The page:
The Iowa frenzy is typically in full force by now.
With less than three weeks until the Iowa caucuses formally usher in the presidential nomination process, White House hopefuls are usually in a heated competition. They fan out across the state and pack as many events into a single day as is humanly possible—all in a bid to appeal to undecided voters and lock down support that could lift them to victory in Iowa and keep them in the race for months to come.
But as the campaign intensifies ahead of the January 15 caucuses, the normal frenzy is subdued. While the schedule is filling up, former President Donald Trump is such a commanding force in the party that some voters worry the contest that normally transforms Iowa into the centre of the political world may turn out to be something of a snooze.
“It’s kind of frustrating,” said Jenna Maifeld, a 19-year-old student at the University of Iowa who is eager to participate in her first caucus but is disappointed with the campaign cycle’s lack of competition. “I feel like a lot of people’s voices aren’t being heard.” There’s still time for the dynamics of the race to shift. And Trump’s rivals are hardly ceding the state to him, working to convince voters that his victory isn’t inevitable. Florida Gov. Ron DeSantis has effectively centred his campaign on Iowa, pumping it with advertising and crafting a robust travel schedule of events and media availabilities. Former United Nations Ambassador Nikki Haley is also campaigning throughout Iowa, stepping up criticism of Trump while laying the groundwork for a potentially stronger showing in New Hampshire, where the January 23 primary includes more independent voters.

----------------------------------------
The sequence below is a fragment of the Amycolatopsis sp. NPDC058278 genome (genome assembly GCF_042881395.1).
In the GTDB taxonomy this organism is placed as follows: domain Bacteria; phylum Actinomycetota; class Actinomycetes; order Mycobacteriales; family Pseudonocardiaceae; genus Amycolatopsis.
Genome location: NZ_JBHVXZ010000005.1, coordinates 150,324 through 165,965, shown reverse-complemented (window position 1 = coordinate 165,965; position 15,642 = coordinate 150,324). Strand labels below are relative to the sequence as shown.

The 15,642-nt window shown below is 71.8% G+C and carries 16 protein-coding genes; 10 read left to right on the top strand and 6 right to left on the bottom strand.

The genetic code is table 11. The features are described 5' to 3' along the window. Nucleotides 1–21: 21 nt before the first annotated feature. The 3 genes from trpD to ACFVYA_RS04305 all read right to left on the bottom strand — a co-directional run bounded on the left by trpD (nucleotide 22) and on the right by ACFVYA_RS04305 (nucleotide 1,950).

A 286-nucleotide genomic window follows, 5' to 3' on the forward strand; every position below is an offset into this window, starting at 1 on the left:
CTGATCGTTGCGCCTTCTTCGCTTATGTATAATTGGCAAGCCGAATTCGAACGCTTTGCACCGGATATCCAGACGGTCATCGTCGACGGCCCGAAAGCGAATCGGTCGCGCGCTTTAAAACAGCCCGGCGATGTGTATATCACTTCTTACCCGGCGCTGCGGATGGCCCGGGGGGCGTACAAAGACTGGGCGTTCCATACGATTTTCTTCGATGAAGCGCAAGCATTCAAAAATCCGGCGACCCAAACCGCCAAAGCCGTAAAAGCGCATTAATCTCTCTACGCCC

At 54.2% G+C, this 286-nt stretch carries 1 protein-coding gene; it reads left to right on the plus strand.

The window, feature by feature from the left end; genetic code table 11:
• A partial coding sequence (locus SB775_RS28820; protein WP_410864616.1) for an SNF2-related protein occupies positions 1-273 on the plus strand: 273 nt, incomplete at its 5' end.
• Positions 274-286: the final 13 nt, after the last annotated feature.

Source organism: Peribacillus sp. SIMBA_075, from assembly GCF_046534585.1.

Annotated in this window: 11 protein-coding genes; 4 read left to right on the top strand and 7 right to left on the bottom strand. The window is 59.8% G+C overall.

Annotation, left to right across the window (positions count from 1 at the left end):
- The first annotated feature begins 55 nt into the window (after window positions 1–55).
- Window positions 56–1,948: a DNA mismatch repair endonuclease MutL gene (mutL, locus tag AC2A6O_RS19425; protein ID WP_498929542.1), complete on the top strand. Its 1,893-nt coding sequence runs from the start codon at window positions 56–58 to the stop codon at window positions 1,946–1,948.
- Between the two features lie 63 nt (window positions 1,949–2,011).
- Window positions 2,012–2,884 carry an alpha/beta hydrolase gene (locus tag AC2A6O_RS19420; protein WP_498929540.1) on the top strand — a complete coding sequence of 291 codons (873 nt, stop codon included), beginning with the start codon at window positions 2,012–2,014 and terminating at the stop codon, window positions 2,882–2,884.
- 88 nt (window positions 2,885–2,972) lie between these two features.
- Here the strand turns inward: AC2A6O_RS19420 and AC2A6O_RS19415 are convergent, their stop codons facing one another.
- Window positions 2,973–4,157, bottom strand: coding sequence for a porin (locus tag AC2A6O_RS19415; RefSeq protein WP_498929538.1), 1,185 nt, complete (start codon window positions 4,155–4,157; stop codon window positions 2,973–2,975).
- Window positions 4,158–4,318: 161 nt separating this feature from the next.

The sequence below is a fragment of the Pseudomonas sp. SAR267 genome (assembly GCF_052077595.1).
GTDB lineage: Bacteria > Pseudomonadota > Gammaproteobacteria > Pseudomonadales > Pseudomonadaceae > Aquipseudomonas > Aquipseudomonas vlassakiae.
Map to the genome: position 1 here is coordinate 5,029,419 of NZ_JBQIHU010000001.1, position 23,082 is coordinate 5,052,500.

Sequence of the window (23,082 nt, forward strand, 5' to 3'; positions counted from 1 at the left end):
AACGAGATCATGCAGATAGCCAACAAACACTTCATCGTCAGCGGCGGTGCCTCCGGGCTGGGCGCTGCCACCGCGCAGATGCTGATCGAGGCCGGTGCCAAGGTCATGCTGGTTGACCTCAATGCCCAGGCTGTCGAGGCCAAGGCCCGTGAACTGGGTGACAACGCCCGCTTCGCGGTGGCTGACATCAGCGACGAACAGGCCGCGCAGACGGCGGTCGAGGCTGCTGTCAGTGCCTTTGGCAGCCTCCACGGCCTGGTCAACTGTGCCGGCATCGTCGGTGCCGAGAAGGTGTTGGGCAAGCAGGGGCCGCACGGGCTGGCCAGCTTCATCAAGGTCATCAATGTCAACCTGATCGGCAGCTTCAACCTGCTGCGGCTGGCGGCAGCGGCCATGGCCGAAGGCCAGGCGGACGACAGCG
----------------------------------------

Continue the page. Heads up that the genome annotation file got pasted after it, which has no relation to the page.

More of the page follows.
The question is whether any of those efforts will notably erode Trump’s standing, a prospect some voters find unlikely at this point.
“A lot of candidates are hoping that one of these spears in his back will finally take him down, but I doubt it,” said Nick Peters, a 31-year-old from Prairie City who is also among the Iowa Republicans frustrated by Trump’s dominance.
Trump enters the final stretch before the caucuses, facing a host of challenges. He’s the subject of 91 criminal charges related to everything from his handling of classified information to efforts to overturn the 2020 presidential election. The Colorado Supreme Court and Maine’s top election official have recently declared Trump ineligible to appear on their states’ ballots, decisions the former president is likely to appeal to the US Supreme Court.
And Trump is embroiled in controversy over his harsh rhetoric towards immigrants, repeatedly using language that extremism experts say echoes writings from Adolf Hitler about the “purity” of Aryan blood, which underpinned Nazi Germany’s systematic murder of millions of Jews and other “undesirables” before and during World War II.
For now, however, Trump’s baggage appears to be doing little to deter a majority of Republican voters. In fact, Trump has sought to turn his vulnerabilities into something of an advantage, arguing that he’s been indicted on behalf of his supporters. He’s also aimed to turn around concerns that he poses a threat to democracy by accusing President Joe Biden of harnessing the power of government against a political rival. There’s no evidence that Biden or the White House had any influence on the Justice Department’s decision to criminally charge Trump.